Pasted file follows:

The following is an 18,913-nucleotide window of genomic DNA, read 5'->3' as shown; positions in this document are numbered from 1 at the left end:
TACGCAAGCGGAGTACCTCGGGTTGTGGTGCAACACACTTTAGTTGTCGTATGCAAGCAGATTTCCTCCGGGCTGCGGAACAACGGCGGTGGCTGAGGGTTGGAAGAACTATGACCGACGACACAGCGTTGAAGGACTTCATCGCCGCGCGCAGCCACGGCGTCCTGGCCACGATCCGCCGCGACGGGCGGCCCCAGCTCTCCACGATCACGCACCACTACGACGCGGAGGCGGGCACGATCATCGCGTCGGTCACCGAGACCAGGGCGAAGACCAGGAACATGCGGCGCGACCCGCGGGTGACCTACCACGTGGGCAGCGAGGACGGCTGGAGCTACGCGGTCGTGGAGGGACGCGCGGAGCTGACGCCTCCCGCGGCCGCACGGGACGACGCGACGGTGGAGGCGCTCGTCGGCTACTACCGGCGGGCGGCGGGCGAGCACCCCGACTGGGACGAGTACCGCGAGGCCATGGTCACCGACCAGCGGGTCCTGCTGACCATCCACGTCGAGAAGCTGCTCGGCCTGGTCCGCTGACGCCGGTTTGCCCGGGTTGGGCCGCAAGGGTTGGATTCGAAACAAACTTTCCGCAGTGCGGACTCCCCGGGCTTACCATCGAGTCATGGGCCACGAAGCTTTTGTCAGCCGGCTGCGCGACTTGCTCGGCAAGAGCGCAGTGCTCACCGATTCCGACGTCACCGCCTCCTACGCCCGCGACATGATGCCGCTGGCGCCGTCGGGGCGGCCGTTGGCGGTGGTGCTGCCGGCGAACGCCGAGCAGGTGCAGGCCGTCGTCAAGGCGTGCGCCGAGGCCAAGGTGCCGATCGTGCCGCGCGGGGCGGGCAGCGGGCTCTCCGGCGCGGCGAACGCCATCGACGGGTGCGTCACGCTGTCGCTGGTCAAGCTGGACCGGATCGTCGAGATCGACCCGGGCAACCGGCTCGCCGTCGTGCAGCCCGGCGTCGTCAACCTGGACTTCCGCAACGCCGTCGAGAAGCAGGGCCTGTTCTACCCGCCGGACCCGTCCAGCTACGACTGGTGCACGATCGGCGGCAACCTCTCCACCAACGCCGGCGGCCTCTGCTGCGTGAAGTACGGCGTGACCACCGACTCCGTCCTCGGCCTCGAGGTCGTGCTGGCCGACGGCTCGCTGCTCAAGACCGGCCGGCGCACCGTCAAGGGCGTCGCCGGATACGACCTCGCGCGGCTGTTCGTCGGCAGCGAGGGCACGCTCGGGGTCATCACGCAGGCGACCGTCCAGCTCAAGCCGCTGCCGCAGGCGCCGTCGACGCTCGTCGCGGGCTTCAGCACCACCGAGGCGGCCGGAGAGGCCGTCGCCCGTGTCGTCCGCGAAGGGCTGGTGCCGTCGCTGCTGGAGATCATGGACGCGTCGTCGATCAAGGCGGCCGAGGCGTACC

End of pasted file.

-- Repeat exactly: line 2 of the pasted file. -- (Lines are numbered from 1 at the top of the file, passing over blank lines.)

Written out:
TACGCAAGCGGAGTACCTCGGGTTGTGGTGCAACACACTTTAGTTGTCGTATGCAAGCAGATTTCCTCCGGGCTGCGGAACAACGGCGGTGGCTGAGGGTTGGAAGAACTATGACCGACGACACAGCGTTGAAGGACTTCATCGCCGCGCGCAGCCACGGCGTCCTGGCCACGATCCGCCGCGACGGGCGGCCCCAGCTCTCCACGATCACGCACCACTACGACGCGGAGGCGGGCACGATCATCGCGTCGGTCACCGAGACCAGGGCGAAGACCAGGAACATGCGGCGCGACCCGCGGGTGACCTACCACGTGGGCAGCGAGGACGGCTGGAGCTACGCGGTCGTGGAGGGACGCGCGGAGCTGACGCCTCCCGCGGCCGCACGGGACGACGCGACGGTGGAGGCGCTCGTCGGCTACTACCGGCGGGCGGCGGGCGAGCACCCCGACTGGGACGAGTACCGCGAGGCCATGGTCACCGACCAGCGGGTCCTGCTGACCATCCACGTCGAGAAGCTGCTCGGCCTGGTCCGCTGACGCCGGTTTGCCCGGGTTGGGCCGCAAGGGTTGGATTCGAAACAAACTTTCCGCAGTGCGGACTCCCCGGGCTTACCATCGAGTCATGGGCCACGAAGCTTTTGTCAGCCGGCTGCGCGACTTGCTCGGCAAGAGCGCAGTGCTCACCGATTCCGACGTCACCGCCTCCTACGCCCGCGACATGATGCCGCTGGCGCCGTCGGGGCGGCCGTTGGCGGTGGTGCTGCCGGCGAACGCCGAGCAGGTGCAGGCCGTCGTCAAGGCGTGCGCCGAGGCCAAGGTGCCGATCGTGCCGCGCGGGGCGGGCAGCGGGCTCTCCGGCGCGGCGAACGCCATCGACGGGTGCGTCACGCTGTCGCTGGTCAAGCTGGACCGGATCGTCGAGATCGACCCGGGCAACCGGCTCGCCGTCGTGCAGCCCGGCGTCGTCAACCTGGACTTCCGCAACGCCGTCGAGAAGCAGGGCCTGTTCTACCCGCCGGACCCGTCCAGCTACGACTGGTGCACGATCGGCGGCAACCTCTCCACCAACGCCGGCGGCCTCTGCTGCGTGAAGTACGGCGTGACCACCGACTCCGTCCTCGGCCTCGAGGTCGTGCTGGCCGACGGCTCGCTGCTCAAGACCGGCCGGCGCACCGTCAAGGGCGTCGCCGGATACGACCTCGCGCGGCTGTTCGTCGGCAGCGAGGGCACGCTCGGGGTCATCACGCAGGCGACCGTCCAGCTCAAGCCGCTGCCGCAGGCGCCGTCGACGCTCGTCGCGGGCTTCAGCACCACCGAGGCGGCCGGAGAGGCCGTCGCCCGTGTCGTCCGCGAAGGGCTGGTGCCGTCGCTGCTGGAGATCATGGACGCGTCGTCGATCAAGGCGGCCGAGGCGTACC